Interviews under caution
Interviews under criminal caution are a common feature of almost all criminal investigations, no matter how serious or trivial the offence being investigated. The question of whether and how to respond to questions in the interview will invariably have a profound impact on the future course of an investigation, including the likelihood of prosecution. At Reynolds Dawson we have a wealth of experience in advising clients how best to prepare for such interviews whether with the police, IPCC, Military police, or other agencies and authorities. Our aim in preparing clients for interview is to reduce the risk of prosecution or alternatively in certain circumstances to seek to mitigate the position.
Interviews should only be conducted under criminal caution where the investigator has grounds to suspect the commission of a criminal offence by the person being interviewed. There is a requirement that details should be disclosed sufficient to enable the individual suspected to understand why they are suspected of the particular offence alleged.
In an interview under criminal caution anything the interviewee says can be used as evidence against them in a criminal trial, however if the interviewee declines to answer questions, that silence can in certain circumstances be used as evidence. The question of whether an ‘adverse inference’ should be drawn will be a decision for a Court or Panel on a later date (if the case proceeds further) after hearing evidence and representations as to the relevant circumstances.
The options in responding are threefold; either to answer all questions, not to answer any questions, or to respond by way of a prepared response. It is important to take the right approach at interview, and the advice in each case will be tailored to the unique circumstances, instructions, and other relevant factors then known. Similarly, advising as to what should be included in a prepared response involves experience, judgement, and skill.
Interviews commonly occur following an arrest; alternatively an interviewee can be invited to attend for an interview. Some investigations are more protracted and complex than others and there may be a series of interviews. Ultimately there is a decision as to whether the case should proceed further.
Some cases can only be decided at the Magistrates’ Court, these are known as ‘summary only’ offences; some must be heard at the Crown Court, these are ‘indictable only’, and some can be heard at either the Magistrates’ or Crown Court depending upon the circumstances, these are known as ‘either way’ offences. As you may expect the more serious allegations are indictable only offences and can only be decided in the Crown Court. In relation to both summary only and either way offences alleged, you will first be asked at the Magistrates’ Court what your plea is. This is obviously a vitally important decision. You are entitled to advance information from the Prosecution before entering a plea.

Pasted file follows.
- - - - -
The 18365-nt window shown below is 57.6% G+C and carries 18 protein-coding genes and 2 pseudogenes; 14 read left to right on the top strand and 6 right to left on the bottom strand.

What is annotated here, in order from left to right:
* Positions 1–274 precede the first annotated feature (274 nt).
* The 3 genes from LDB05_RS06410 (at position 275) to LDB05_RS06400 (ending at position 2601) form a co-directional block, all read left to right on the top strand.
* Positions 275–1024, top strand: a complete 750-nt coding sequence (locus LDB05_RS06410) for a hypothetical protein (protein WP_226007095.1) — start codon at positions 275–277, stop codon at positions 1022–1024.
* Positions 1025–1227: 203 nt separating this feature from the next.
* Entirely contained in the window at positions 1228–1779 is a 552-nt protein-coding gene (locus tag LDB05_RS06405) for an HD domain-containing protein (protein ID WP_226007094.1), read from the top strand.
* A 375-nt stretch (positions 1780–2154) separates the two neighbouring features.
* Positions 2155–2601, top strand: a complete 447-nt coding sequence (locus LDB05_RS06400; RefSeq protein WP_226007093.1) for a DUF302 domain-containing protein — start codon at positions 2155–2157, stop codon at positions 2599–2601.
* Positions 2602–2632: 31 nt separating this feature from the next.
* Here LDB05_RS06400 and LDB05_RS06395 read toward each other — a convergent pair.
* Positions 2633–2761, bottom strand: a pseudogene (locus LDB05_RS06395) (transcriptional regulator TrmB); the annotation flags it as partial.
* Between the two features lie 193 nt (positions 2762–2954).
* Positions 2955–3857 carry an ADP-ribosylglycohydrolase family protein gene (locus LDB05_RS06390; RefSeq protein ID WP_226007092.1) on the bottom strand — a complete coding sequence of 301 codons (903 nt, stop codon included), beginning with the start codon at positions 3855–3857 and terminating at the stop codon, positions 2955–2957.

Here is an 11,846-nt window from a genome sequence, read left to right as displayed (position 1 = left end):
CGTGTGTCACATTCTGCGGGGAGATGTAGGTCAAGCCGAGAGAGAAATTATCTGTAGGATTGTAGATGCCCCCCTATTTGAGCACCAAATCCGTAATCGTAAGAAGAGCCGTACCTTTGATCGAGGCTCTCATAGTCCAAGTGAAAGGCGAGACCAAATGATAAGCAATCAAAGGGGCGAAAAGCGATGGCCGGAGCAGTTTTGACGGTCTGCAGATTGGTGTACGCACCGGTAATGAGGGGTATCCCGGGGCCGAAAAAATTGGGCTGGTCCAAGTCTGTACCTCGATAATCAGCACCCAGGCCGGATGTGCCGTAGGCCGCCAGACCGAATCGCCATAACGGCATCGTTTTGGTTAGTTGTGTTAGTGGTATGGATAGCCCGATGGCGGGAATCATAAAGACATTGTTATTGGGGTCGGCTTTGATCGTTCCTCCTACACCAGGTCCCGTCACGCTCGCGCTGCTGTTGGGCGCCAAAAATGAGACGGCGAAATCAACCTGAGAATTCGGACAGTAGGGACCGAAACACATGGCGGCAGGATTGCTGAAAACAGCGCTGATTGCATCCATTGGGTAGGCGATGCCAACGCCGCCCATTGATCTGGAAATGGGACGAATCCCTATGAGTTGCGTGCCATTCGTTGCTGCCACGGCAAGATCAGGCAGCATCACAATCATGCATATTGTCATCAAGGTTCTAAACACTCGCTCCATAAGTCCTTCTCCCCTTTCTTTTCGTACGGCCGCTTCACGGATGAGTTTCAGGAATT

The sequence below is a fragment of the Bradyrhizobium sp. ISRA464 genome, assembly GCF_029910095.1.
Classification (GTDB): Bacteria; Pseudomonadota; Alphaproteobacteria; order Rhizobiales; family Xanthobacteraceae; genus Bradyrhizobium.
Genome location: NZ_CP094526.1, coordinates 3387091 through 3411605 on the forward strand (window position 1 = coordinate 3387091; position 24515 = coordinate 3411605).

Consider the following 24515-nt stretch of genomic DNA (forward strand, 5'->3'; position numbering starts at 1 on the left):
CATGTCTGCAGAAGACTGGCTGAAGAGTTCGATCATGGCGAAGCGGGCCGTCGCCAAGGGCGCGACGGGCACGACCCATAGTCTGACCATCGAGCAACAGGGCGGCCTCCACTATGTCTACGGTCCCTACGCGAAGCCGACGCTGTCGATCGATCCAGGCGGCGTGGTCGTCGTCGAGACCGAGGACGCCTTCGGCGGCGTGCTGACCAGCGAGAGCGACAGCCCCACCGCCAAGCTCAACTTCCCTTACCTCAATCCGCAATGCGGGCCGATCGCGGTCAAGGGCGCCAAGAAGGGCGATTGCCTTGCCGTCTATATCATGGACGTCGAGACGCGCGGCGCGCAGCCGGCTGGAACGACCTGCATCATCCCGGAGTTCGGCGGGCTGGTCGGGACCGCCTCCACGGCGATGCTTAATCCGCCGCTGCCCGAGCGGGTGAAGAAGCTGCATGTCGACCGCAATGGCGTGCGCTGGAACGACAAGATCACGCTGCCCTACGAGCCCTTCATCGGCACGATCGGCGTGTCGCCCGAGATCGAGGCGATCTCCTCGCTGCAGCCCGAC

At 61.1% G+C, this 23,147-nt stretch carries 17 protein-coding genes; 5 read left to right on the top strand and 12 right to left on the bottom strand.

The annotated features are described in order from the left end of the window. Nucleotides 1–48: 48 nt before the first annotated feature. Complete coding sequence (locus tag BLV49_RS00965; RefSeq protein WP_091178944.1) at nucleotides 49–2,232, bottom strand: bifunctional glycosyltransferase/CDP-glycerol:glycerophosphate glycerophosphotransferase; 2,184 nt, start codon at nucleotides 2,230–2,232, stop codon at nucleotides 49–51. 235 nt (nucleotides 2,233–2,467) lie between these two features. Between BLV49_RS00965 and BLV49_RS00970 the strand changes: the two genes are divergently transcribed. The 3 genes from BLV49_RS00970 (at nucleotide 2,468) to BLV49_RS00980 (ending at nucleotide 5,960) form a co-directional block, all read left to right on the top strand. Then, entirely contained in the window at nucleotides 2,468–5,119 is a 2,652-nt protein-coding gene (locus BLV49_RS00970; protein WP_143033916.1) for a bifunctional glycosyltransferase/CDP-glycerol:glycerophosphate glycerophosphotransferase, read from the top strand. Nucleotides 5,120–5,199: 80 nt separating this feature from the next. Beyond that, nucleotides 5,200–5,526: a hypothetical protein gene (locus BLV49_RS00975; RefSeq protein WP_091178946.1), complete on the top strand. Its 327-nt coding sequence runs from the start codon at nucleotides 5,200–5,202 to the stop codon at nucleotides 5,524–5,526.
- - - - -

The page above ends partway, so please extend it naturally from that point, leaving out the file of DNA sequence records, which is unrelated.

If a not guilty plea is entered, the next question for summary only offences is when the trial should be and the completion of a pre-trial hearing form. This requires amongst other details, an outline of your defence and any witnesses you intend to reply upon.
If the alleged offence is either way the next issue is where the case should be heard – Crown Court or Magistrates’ Court. At this point the Court hears representations from prosecution and defence and initially decides whether to accept jurisdiction. If the Court accepts jurisdiction and is therefore of the view that the case can be heard in the Magistrates’ Court the question will then be asked as to whether you agree to the Magistrates’ Court deciding the case or whether you wish to elect to have the case decided by a jury at the Crown Court. If however the Magistrates decline jurisdiction there is no choice offered and the case is sent to the Crown Court.
Indictable only cases will still require an initial appearance before the Magistrates’ Court who will then send the case to the Crown Court.
There are sometimes a number of evidential and tactical points to consider and discuss from an early stage. Indeed, in many cases the strategy starts at the interview stage.